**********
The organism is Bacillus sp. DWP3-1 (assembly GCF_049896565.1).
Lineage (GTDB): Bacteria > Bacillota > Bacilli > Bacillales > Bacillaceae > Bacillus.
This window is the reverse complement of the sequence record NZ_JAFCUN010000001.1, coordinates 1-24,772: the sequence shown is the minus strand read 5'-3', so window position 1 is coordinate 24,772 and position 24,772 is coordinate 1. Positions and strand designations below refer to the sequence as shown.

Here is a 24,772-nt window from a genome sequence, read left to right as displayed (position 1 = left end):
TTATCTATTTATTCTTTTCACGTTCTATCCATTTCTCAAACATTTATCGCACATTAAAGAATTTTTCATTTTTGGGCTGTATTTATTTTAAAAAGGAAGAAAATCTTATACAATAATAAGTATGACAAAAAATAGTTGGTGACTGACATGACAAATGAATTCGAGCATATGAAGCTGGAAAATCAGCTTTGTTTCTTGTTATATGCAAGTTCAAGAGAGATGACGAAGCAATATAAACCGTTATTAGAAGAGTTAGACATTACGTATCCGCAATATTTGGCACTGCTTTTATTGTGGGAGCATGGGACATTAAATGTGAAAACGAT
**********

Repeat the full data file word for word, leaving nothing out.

The organism is Bacillus sp. DWP3-1 (assembly GCF_049896565.1).
Lineage (GTDB): Bacteria > Bacillota > Bacilli > Bacillales > Bacillaceae > Bacillus.
This window is the reverse complement of the sequence record NZ_JAFCUN010000001.1, coordinates 1-24,772: the sequence shown is the minus strand read 5'-3', so window position 1 is coordinate 24,772 and position 24,772 is coordinate 1. Positions and strand designations below refer to the sequence as shown.

Here is a 24,772-nt window from a genome sequence, read left to right as displayed (position 1 = left end):
TTATCTATTTATTCTTTTCACGTTCTATCCATTTCTCAAACATTTATCGCACATTAAAGAATTTTTCATTTTTGGGCTGTATTTATTTTAAAAAGGAAGAAAATCTTATACAATAATAAGTATGACAAAAAATAGTTGGTGACTGACATGACAAATGAATTCGAGCATATGAAGCTGGAAAATCAGCTTTGTTTCTTGTTATATGCAAGTTCAAGAGAGATGACGAAGCAATATAAACCGTTATTAGAAGAGTTAGACATTACGTATCCGCAATATTTGGCACTGCTTTTATTGTGGGAGCATGGGACATTAAATGTGAAAACGAT